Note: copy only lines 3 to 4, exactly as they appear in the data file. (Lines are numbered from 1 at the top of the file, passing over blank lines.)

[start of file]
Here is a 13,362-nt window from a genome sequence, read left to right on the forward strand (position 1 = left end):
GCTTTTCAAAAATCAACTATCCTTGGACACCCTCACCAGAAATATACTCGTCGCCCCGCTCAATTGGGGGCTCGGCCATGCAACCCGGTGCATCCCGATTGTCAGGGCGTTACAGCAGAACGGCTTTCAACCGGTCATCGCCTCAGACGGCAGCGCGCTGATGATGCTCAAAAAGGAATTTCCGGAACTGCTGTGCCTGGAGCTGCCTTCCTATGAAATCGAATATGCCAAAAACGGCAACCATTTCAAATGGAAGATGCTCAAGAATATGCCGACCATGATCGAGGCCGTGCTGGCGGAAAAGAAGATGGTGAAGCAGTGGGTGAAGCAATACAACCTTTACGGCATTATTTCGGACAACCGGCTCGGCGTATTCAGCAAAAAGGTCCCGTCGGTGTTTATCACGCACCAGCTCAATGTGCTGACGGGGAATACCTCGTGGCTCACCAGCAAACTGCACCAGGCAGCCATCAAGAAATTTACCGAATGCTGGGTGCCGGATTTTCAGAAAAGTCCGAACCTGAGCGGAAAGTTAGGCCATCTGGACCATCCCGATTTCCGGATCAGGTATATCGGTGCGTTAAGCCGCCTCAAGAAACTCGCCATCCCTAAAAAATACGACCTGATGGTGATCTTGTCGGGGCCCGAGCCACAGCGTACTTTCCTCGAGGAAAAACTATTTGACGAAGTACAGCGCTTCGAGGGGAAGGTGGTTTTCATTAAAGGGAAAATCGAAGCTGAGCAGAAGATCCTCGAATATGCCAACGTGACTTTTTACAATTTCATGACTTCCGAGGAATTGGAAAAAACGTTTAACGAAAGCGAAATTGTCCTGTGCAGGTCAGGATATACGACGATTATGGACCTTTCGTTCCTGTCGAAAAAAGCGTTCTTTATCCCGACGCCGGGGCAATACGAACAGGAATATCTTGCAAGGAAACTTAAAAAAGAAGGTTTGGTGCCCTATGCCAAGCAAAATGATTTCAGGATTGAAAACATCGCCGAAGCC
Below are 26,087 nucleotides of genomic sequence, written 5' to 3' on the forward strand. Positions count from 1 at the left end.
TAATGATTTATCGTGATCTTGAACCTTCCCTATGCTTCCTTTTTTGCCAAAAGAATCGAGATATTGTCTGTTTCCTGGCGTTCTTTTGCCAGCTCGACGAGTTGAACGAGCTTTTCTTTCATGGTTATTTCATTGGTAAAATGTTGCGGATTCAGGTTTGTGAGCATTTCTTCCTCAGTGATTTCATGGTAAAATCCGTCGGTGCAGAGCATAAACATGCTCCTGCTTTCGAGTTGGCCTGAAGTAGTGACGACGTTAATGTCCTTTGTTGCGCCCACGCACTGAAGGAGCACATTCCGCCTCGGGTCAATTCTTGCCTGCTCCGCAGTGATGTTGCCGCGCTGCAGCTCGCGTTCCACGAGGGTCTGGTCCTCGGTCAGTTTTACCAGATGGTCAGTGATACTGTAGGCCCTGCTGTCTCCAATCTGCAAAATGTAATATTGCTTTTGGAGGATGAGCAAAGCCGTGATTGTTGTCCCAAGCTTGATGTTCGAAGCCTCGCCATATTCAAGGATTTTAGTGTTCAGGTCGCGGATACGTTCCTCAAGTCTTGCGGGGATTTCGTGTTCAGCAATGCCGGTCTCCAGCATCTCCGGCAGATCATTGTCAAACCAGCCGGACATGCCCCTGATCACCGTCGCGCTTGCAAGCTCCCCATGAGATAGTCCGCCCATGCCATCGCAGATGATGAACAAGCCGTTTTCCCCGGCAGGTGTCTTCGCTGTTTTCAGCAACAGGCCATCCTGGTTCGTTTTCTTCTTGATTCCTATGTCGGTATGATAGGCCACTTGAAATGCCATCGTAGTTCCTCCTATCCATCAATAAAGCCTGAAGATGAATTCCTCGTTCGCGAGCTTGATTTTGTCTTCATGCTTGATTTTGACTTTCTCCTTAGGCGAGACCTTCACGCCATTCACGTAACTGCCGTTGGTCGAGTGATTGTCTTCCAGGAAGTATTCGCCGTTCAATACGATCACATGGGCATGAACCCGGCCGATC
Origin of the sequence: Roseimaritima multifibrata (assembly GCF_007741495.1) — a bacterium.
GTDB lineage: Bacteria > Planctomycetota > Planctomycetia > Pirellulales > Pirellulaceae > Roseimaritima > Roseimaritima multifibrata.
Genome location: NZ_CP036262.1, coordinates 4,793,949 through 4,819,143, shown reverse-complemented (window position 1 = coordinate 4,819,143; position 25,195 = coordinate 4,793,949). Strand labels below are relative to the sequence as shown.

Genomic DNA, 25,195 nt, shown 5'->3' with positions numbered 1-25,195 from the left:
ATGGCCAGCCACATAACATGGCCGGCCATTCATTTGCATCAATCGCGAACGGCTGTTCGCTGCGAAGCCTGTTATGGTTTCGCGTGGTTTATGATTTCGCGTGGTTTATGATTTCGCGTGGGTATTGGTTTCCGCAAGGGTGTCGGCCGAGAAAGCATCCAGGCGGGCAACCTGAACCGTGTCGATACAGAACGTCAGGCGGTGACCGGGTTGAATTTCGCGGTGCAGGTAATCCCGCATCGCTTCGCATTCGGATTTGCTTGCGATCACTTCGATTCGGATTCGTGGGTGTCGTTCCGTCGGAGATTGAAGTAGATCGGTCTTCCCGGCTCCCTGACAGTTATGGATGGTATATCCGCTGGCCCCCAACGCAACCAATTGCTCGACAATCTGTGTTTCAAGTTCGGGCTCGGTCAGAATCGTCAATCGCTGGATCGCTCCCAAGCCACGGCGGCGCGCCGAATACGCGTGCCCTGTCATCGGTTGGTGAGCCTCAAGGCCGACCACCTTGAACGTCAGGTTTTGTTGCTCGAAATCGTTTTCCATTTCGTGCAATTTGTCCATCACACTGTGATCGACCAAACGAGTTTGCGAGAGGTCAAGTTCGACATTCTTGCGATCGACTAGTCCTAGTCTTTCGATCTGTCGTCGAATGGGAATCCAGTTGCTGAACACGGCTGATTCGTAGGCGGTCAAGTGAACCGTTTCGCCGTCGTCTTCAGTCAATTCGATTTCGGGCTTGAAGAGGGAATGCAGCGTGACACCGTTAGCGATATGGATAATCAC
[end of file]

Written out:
Below are 26,087 nucleotides of genomic sequence, written 5' to 3' on the forward strand. Positions count from 1 at the left end.
TAATGATTTATCGTGATCTTGAACCTTCCCTATGCTTCCTTTTTTGCCAAAAGAATCGAGATATTGTCTGTTTCCTGGCGTTCTTTTGCCAGCTCGACGAGTTGAACGAGCTTTTCTTTCATGGTTATTTCATTGGTAAAATGTTGCGGATTCAGGTTTGTGAGCATTTCTTCCTCAGTGATTTCATGGTAAAATCCGTCGGTGCAGAGCATAAACATGCTCCTGCTTTCGAGTTGGCCTGAAGTAGTGACGACGTTAATGTCCTTTGTTGCGCCCACGCACTGAAGGAGCACATTCCGCCTCGGGTCAATTCTTGCCTGCTCCGCAGTGATGTTGCCGCGCTGCAGCTCGCGTTCCACGAGGGTCTGGTCCTCGGTCAGTTTTACCAGATGGTCAGTGATACTGTAGGCCCTGCTGTCTCCAATCTGCAAAATGTAATATTGCTTTTGGAGGATGAGCAAAGCCGTGATTGTTGTCCCAAGCTTGATGTTCGAAGCCTCGCCATATTCAAGGATTTTAGTGTTCAGGTCGCGGATACGTTCCTCAAGTCTTGCGGGGATTTCGTGTTCAGCAATGCCGGTCTCCAGCATCTCCGGCAGATCATTGTCAAACCAGCCGGACATGCCCCTGATCACCGTCGCGCTTGCAAGCTCCCCATGAGATAGTCCGCCCATGCCATCGCAGATGATGAACAAGCCGTTTTCCCCGGCAGGTGTCTTCGCTGTTTTCAGCAACAGGCCATCCTGGTTCGTTTTCTTCTTGATTCCTATGTCGGTATGATAGGCCACTTGAAATGCCATCGTAGTTCCTCCTATCCATCAATAAAGCCTGAAGATGAATTCCTCGTTCGCGAGCTTGATTTTGTCTTCATGCTTGATTTTGACTTTCTCCTTAGGCGAGACCTTCACGCCATTCACGTAACTGCCGTTGGTCGAGTGATTGTCTTCCAGGAAGTATTCGCCGTTCAATACGATCACATGGGCATGAACCCGGCCGATC